A popular alternative: Supreme Piano

    A lot of people really rate the Piano One plugin by Supreme Piano.  I look forward to downloading and testing it as an alternative plugin over the coming weeks.  I'll update you as soon as I've tested it out.

    In the meantime, don’t just take my word for it, visit the DSK and the Supreme Piano websites at the links below, test out some of these great plug ins and let me know what you think!     

    DSK Music
    Supreme Piano

    Popular posts from this blog

    About The New Beatmaker

    Hi!  I'm Lee.  Welcome to my blog.  Here we talk music: news, reviews, interviews, tips, tutorials and more.  I'm also working on the upcoming podcast  Influenced  as a guest, writer and researcher alongside music aficionado Mark Williams and friends.  Watch this space! I have been a lover of music for as long as I can remember, an amateur lyricist for 25 years, a music writer for 15 years and a hobbyist musician and blogger for almost 10 years. My tastes range from jazz to house to hip hop and I love helping artists from all genres develop their sound. My music, videos, reviews and interviews have been featured in a variety of magazines and websites, including: B-Boy Tech Report Gimme That Beat Humanhuman Audio Skills Dream House Beats Where Did the Road Go Beat Tape Co-Op Push Power Promo Drum Magazine You can find my music on Bandcamp: Monkey Mind Sounds AKA LeeTNB And you can find me on Facebook: The New Beatmaker page Lee's personal page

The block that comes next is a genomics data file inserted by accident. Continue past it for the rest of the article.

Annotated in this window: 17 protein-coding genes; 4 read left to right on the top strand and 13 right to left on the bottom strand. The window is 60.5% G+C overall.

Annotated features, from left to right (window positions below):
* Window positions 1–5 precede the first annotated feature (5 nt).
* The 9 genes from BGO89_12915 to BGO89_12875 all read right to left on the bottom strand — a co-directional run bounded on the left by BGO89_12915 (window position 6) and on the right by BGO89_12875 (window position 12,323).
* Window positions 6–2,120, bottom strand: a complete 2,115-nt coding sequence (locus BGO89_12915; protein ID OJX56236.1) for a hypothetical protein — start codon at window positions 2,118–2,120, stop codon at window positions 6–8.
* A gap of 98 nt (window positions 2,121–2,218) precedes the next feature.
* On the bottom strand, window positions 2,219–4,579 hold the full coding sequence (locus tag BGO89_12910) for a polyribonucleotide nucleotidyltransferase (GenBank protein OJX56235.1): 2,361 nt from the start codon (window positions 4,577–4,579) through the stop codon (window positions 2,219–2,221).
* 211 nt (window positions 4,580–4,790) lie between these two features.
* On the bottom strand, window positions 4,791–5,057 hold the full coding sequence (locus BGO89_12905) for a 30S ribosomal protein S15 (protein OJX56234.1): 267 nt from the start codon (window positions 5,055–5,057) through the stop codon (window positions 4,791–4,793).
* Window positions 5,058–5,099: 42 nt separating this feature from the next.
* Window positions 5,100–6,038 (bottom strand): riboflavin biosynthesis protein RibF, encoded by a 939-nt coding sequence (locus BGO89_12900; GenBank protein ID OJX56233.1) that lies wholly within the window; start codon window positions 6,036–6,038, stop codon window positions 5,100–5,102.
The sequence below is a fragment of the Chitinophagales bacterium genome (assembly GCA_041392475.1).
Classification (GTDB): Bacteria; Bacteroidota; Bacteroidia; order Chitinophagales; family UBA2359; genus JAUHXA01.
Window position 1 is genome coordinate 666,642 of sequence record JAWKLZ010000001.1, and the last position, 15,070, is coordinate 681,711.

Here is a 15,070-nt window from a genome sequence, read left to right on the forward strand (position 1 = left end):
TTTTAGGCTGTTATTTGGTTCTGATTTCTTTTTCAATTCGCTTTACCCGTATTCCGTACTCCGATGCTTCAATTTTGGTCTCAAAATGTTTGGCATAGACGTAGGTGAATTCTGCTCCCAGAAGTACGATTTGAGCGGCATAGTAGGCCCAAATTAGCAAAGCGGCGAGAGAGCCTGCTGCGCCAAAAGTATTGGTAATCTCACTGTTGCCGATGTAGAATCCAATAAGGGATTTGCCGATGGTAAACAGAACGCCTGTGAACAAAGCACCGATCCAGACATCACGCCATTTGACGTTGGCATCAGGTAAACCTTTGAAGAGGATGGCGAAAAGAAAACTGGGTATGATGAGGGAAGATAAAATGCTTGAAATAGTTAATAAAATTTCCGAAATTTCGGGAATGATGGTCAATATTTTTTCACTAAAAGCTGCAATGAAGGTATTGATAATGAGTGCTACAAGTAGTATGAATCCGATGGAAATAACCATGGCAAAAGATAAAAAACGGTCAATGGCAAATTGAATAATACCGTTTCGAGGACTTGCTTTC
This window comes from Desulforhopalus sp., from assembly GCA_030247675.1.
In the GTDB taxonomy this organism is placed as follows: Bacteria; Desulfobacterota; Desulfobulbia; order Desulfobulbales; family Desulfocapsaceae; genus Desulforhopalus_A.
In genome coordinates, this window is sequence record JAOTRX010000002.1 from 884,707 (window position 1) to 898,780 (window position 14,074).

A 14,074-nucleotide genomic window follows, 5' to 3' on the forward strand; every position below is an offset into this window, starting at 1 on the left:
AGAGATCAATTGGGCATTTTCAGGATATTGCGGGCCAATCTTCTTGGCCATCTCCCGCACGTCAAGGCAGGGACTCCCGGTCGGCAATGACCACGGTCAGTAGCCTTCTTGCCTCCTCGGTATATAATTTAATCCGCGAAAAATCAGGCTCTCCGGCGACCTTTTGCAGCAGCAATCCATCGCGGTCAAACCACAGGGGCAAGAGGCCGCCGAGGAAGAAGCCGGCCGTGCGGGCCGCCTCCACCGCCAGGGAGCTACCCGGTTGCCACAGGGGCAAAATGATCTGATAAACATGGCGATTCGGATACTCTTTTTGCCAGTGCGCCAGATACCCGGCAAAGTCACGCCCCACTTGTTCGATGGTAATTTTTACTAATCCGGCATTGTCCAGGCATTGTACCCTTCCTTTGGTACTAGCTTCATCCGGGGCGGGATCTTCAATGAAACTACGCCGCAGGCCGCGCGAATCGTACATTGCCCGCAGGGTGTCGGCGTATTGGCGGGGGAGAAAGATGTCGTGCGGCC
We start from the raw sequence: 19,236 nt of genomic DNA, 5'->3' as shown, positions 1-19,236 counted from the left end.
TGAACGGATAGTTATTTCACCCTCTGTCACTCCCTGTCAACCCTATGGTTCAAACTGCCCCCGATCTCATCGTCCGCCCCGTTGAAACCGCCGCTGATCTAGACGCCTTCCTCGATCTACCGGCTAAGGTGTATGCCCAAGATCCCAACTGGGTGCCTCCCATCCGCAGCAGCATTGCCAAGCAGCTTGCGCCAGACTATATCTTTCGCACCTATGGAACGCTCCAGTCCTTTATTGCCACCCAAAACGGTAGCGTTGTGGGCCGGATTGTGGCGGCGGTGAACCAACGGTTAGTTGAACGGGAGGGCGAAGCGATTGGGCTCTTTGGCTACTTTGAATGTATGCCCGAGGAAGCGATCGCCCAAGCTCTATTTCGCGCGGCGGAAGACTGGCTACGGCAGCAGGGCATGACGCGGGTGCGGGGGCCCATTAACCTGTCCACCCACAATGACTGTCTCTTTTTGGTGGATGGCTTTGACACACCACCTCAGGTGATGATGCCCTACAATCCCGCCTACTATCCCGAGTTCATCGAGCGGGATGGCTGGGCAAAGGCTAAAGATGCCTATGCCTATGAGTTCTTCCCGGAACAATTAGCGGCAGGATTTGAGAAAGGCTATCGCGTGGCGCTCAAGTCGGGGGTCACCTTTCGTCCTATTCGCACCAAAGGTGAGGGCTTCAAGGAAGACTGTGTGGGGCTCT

The Theory For Our Revenge 'OBORO'

    REVIEW: Japanese multimedia art duo make a great first impression with their mix of industrial, trap and operatic pop The following is a paid for review and post, via humanhuman (see below).  It is always an honour and a pleasure to receive new music to check out and review; especially  when it's as enjoyable a listening experience as this first offering from The Theory For Our Revenge is. The Theory For Our Revenge are COLD FAITH and Jhas; a Japanese music production, fashion stylist and visual art duo The Theory For Our Revenge are COLD FAITH and Jhas; a Japanese music production, fashion stylist and visual art duo. Their debut single ,'OBORO', is a slice of experimental electro-trap / operatic-art-pop. Starting with an industrial sounding chugging and churning, the track moves into frosty, haunting melodies. It's in these opening bars that the only potential hiccup occurs. Around the 0:38 and 1:12 marks there's a jagged synth whistle which i

    Georgel ‘Colibrí’

    REVIEW: 'Colibrí' highlights Georgel’s potential as a superstar in the making It is always an honour and a pleasure to receive new music to check out and review; especially when it's as enjoyable a listening experience as Georgel’s ‘Colibri’. A slice of swaggering, sensual, big band pop, ‘Colibri’ is a superb offering from the singer songwriter.     ‘Colibrí’ immediately demands listener attention thanks to punchy horn stabs, satisfying drum fills and Georgel’s strong vocals.  Listener attention is maintained throughout due to the athletic and theatrical flair of both vocals and instrumentation. These theatrics never descend into ham or kitsch. The hook is slinky and sensual, adding an extra layer to an already super-enjoyable cut. The memorable arrangement and vocals, together with professional mixing and mastering mean the song would be as much at home in a big-budget Hollywood musical or Broadway show as it would be on your favourite music streaming servi